When designing a website, it’s critical to start with a plan. To that end, let’s talk about website wireframing, and discuss how creating a strong digital blueprint can help you to get the results you need for your client.
Pro tip: A great way to start thinking about your website wireframe is to become familiar with common organizational and architectural elements in WordPress themes. Having a concept of what’s possible with WordPress design will get your creative juices flowing and can help you envision what the structure of your site design will be.
Why develop a website wireframe?
The goals of wireframing include:
- Nailing down how information will be displayed to site visitors.
- Determining the priority and importance of the site’s different elements.
- Figuring out the functionality and features the site will have.
There’s more to the process than this — you might want to look at some website wireframe examples to get a better picture for how it all works. What’s most important at the wireframing stage, however, is to decide what the site is going to contain and how it will be pieced together.
Each aspect of the site should have a purpose
Through wireframing, you can iterate on how your site, your visualizations, and your overall goals will work together.
In addition, wireframing offers a multitude of other benefits. The process of creating a website wireframe helps you determine the relative importance of various site features, drives you to visualaize the initial layout of the site, and gives you a framework in which to explore various layout options.
Many developers also simply enjoy the rapid, iterative nature of wireframing.
In addition, a website wireframe can help you nail down the scope for your project.
Having a thorough wireframe in place also benefits you when you have to come back to an old project down the line — a not entirely-unheard-of scenario. Imagine that you’ve been away from a project for a few months, and are then tasked with updating it. By turning to your wireframe and referencing it with the client’s live site, you have a roadmap for moving forward.
How to begin piecing the bones of your site together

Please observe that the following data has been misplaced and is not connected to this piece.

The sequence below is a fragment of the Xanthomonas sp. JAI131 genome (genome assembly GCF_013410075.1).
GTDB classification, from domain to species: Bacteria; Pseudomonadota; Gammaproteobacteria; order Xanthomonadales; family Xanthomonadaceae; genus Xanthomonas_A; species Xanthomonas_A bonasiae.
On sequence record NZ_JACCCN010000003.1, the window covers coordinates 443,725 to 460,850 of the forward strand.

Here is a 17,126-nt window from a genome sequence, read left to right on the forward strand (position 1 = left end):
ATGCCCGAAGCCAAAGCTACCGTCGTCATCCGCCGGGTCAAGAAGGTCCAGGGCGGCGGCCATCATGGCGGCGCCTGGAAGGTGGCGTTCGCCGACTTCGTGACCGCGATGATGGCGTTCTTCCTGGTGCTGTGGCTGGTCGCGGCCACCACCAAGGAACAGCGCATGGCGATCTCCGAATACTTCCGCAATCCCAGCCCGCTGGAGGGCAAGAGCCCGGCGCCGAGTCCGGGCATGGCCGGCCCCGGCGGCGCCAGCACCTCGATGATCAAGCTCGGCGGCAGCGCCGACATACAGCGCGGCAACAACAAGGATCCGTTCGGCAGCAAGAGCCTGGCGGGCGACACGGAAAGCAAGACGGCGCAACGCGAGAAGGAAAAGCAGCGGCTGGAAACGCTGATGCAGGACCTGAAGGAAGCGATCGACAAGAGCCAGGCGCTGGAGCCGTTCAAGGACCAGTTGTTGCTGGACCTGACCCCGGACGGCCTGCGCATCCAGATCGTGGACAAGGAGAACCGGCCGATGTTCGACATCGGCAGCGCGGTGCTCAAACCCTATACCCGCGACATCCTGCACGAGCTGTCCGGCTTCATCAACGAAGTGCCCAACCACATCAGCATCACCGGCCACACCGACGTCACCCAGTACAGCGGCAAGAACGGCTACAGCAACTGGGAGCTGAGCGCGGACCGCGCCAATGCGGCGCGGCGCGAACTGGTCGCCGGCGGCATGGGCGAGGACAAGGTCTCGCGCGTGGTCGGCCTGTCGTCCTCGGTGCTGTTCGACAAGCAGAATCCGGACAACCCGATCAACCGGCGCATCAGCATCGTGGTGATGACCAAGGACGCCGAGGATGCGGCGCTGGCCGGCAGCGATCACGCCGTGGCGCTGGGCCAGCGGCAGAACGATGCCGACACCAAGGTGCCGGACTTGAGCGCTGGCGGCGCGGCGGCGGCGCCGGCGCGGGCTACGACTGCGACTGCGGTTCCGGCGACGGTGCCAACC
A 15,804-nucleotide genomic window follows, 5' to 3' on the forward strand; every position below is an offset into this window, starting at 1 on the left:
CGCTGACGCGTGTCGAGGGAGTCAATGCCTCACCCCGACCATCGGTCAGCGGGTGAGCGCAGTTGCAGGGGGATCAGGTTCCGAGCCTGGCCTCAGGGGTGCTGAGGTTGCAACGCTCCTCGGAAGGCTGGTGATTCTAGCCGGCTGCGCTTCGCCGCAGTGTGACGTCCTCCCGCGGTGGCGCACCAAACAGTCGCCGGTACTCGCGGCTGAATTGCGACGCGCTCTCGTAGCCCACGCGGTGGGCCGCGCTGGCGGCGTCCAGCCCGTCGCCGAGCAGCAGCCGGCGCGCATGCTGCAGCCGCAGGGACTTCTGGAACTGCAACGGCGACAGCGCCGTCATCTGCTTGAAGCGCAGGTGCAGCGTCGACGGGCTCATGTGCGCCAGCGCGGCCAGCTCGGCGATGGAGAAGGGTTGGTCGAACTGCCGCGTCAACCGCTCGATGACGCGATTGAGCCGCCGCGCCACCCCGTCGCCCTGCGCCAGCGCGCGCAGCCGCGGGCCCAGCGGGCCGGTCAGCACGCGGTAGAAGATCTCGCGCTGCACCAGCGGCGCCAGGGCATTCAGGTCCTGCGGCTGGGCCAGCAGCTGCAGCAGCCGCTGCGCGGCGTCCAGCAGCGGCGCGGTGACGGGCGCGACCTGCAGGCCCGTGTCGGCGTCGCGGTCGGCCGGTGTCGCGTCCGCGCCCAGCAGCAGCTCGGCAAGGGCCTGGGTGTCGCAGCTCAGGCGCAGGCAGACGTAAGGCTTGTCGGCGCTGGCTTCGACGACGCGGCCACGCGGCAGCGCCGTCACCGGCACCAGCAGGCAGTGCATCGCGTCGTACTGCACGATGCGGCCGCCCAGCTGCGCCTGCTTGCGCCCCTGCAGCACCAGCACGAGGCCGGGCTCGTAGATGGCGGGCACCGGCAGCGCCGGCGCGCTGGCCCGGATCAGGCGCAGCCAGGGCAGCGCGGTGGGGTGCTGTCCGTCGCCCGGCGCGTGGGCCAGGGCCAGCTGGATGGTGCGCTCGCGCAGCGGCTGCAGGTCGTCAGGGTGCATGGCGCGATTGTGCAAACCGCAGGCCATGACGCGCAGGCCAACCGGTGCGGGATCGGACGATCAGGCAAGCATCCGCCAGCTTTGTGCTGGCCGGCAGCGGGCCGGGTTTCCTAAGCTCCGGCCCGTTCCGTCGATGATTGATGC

First, let us offer some crucial advice.
You’ll likely want to schedule wireframing for after the initial pre-planning stage, after you have had a discussion with your client (or yourself!) about the website’s goals.
Those plans and objectives will inform your approach throughout the entire project. And, they definitely should guide you through the wireframing process.
If you don’t already have one, you’ll also want to develop a personal design and development workflow at this point. This can be relatively simple — it just needs to encompass all the major steps.
The last stage will be actually coding the site, and the first could involve a wireframe. However, you will just as often begin with a sketch and move to wireframing from there. How you shape this process is subjective and depends on what you need to efficiently get the job done.
As you might imagine, when it comes to such an important part of the design and development process, there are many different wireframing tools available to help you out. Balsamiq is a common favorite, as is Adobe XD.
From there, you can begin to box out your site’s design in the website wireframe and then fill in the information hierarchy using text. Coloring your website wireframe in grayscale that highlights the visual strength of each element is also a good idea.
Some designers go so far as to create high-definition wireframes, using the client’s fonts and brand colors. However, this isn’t a requirement. Whether it’s a useful step for you will depend on the workflow you developed at the start of the process.
A lo-fi website wireframe is more approachable.
In some cases, a lo-fi website wireframe is more useful at this point in the process, as a high-definition mockup can feel like certain design decisions have been locked in when that may not be the case. A lo-fi website wireframe is more approachable, and is often a better tool for exploring options rather than communicating decisions.
Your website wireframe is your blueprint
If you’re a designer, or aspiring to become one, you may already know about website wireframing. Wireframing is a stellar solution for developers, too.
A successful website design is driven by focus, and a website wireframe can help give your project just that. As a reference point, it’s invaluable, plus you’ll appreciate how it helps your clients to better visualize their sites. In other words, you’ll find that a wireframe can be the skeleton that holds your entire project together.
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